It is very important to consider how Kashflow and eLink Lite are going to be used together. There are several possible approaches:
- All data is entered in Kashflow and then mirrored to eLink for reference
- All data is entered in eLink and mirrored to Kashflow for reference
- Certain types of data are entered in eLink and mirrored to Kashflow, and all other types of data are entered in kashflow and mirrored to eLink.
- All types of data may be entered on both systems and mirrored to the other system, (the free-for-all approach).
Why is it important to consider the approach to be used? Simply because a free-for-all approach may lead to synchronisation difficulties that may well not be resolved in a way that is desired or expected. In a free-for-all approach, it is quite possible to anticipate a situation where problems will arise. For instance, suppose Customer Fred’s address is updated in eLink and at the same time his Phone number is changed in kashflow. What happens when the data is synchronised? The problem is that the address phone number are part of the same customer record, and it is the customer record that is timestamped. So, when we synchronise the two systems, one record must win over the other, causing a loss of data. So, after synchronisation, either Fred’s Address change will be lost or his phone number change will be forgotten. Obviously, this is a highly undesireable situation. The way we avoid this sort of issue arising is to make sure we understand the need to use the system in such a way as to avoid such dangers. To this end, it is appropriate to choose some sound working practices and ensure these are maintained. The optimum solution will vary from business to business. Here are some potential scenarios:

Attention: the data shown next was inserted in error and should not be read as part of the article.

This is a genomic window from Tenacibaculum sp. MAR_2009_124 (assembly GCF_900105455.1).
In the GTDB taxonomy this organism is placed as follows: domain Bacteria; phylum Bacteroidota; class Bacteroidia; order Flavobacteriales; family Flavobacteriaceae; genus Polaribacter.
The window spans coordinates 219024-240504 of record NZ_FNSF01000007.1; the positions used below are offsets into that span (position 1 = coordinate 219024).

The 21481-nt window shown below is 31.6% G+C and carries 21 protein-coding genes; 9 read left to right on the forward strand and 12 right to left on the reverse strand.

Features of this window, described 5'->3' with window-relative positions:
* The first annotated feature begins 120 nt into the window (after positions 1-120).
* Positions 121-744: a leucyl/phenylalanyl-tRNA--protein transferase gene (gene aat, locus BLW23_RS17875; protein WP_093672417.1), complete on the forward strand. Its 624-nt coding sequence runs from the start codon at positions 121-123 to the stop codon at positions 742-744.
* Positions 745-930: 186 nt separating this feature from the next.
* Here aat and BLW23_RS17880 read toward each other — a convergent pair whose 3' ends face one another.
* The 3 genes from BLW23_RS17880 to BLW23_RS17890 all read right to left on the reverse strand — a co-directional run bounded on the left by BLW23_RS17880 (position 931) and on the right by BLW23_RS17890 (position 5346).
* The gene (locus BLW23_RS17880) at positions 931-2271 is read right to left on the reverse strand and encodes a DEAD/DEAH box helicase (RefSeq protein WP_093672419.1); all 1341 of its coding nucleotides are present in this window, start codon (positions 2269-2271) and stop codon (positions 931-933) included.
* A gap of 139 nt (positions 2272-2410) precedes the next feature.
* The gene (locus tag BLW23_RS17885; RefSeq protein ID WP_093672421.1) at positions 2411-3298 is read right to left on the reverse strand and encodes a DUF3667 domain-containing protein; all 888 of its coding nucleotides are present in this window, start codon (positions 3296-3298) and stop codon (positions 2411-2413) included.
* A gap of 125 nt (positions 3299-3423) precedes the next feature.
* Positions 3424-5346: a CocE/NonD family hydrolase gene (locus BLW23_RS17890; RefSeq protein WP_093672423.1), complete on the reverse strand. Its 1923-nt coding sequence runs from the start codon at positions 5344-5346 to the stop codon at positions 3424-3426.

Scenario 1 – Accounts-led Data Entry
In this system, the organisation enters all its data through the accounts package and allows it to be mirrored to eLink for analysis purposes. The main purpose of having the two systems in place is financial – to manage customer and supplier accounts.
An organisation that uses this type of system would, perhaps, be led by its finance department handling most interactions with customers and suppliers in terms of billing and payments. Other customer relationship issues are considered of secondary importance.
Benefits – there is no likelyhood of any data being lost due to data synchronisation issues. The Kashflow data is seen as the master copy of all data. The eLink data is merely a copy of the Kashflow data, used for certain specialised purposes. Another benefit of this approach is that users are essentially working through one interface (the Kashflow interface), not needing to use the eLink interface.
Drawbacks – it is difficult to use the CRM to manage customer/supplier relationships using this approach. While this approach may seem sensible for accountancy purposes, it will have a major, negative impact on the ability to use elink to its full potential
Scenario 2 – CRM-Led Data Entry
In this system, all data is entered through eLink, and synchronisation causes that data to be propagated to Kashflow. In this system, the focus of the system is to support customer and supplier relationship management. The financial side of the system, whilst very important, is secondary.
This approach is desireable for many businesses who allow the gathering of financial data through the day-to-day operation of their business. The financial data is passed to Kashflow for accountancy analysis and for determining financial status, VAT, end of year accounts and the like.
It is likely that organisations who work with this type of system are arranged such that the people who interact with customers in the conduct of the business of the organisation will also be handling the billing and accounts side of the operations.